Another part of the tire treat are the voids. The voids provide the area that the lugs need to shift and flex. The void ratio is the space between lugs, the lower the void ratio the higher the contact area, the higher the void ratio the less the contact area. The more contact area means the grippier the tire. Also, the voids help the grooves to disperse water from under the tire, as well as mud and snow.

The last part of the tread that we are going to talk about are the sipes. These are the cuts in the tire that run perpendicular to the grooves. They are another part of the tire that helps the grooves work. They move water from the center of the tire to the edge to reduce the chance of hydroplaning or sliding. The sipes also provide additional space to the lugs to allow them room to shift and expand.

Tread in practice

So, now that you know the different parts of the tread what kind of tires are for what conditions? Well, it is hard to get the perfect tire because if you reduce one feature to improve the tire in one condition it makes it worse in another. The best dry tires are known as slicks and they have no grooves or sipes. Slicks are used by racers because they offer the most grip, but you can’t drive them in wet conditions or you will hydroplane everywhere. On the other hand tires with a lot of grooves and sipes are great for the winter in the snow or rain, but they don’t offer much grip to corner fast or allow good dry braking. Finding the perfect tire tread pattern can be a challenge.

For most people, if they live in an area that gets snow, they have a winter set of tires and a summer set. The winter set has a lot of sipes to grab into the snow, and the summer set has less. The summer set will have more lugs to get better dry braking performance. Finding the best tire tread pattern though can be a real challenge, but the key is to find one with all the different tire pattern parts balanced for the conditions that you drive under the most often. For your street car, you will want road tires where for your off-road vehicles you will want tires designed for that.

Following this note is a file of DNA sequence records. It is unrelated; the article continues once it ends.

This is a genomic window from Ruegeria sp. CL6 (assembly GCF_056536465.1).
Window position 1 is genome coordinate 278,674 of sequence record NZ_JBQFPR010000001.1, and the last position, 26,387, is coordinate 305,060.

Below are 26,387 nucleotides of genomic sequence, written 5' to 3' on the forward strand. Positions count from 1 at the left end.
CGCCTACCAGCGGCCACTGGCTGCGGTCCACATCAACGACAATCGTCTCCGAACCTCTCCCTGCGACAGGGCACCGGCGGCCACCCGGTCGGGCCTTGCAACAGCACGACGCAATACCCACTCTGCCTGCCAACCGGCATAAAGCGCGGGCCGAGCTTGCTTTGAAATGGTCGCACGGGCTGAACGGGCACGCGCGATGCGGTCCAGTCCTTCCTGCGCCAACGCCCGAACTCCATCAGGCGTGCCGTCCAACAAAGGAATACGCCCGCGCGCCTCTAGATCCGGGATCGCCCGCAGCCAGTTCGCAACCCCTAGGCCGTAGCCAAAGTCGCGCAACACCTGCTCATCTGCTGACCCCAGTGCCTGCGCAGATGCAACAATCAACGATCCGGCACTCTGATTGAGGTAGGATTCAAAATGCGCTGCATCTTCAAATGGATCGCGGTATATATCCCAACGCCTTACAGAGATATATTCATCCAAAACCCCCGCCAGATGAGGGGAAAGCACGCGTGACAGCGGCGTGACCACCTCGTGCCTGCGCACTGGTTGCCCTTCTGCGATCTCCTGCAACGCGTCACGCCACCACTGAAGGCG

Tire Wear

Some of you may be wondering about tire wear. Well, as you drive and brake parts of the tread come off on the road. To help the tread wear evenly you should have the tires rotated. At a certain point, the tread becomes to low and you need new tires. We are not going to go in-depth about tire wear though here though because it is enough information for a whole article on its own.


After reading this article though you should now understand what tire tread is and what it does. You know the different parts of the tire tread and some different tire tread patterns. You also know that certain tire tread patterns work better under certain condition and that it can be a challenge to get the balance correct. The best thing though is to get a set of tires that work in the conditions you drive in the most and if you live in an area with extreme weather change to get a summer set of tires and winter set. Now you know all you need to know about tire tread how it works and what it is.

Mike Cross
Life is too short to drive with stock audio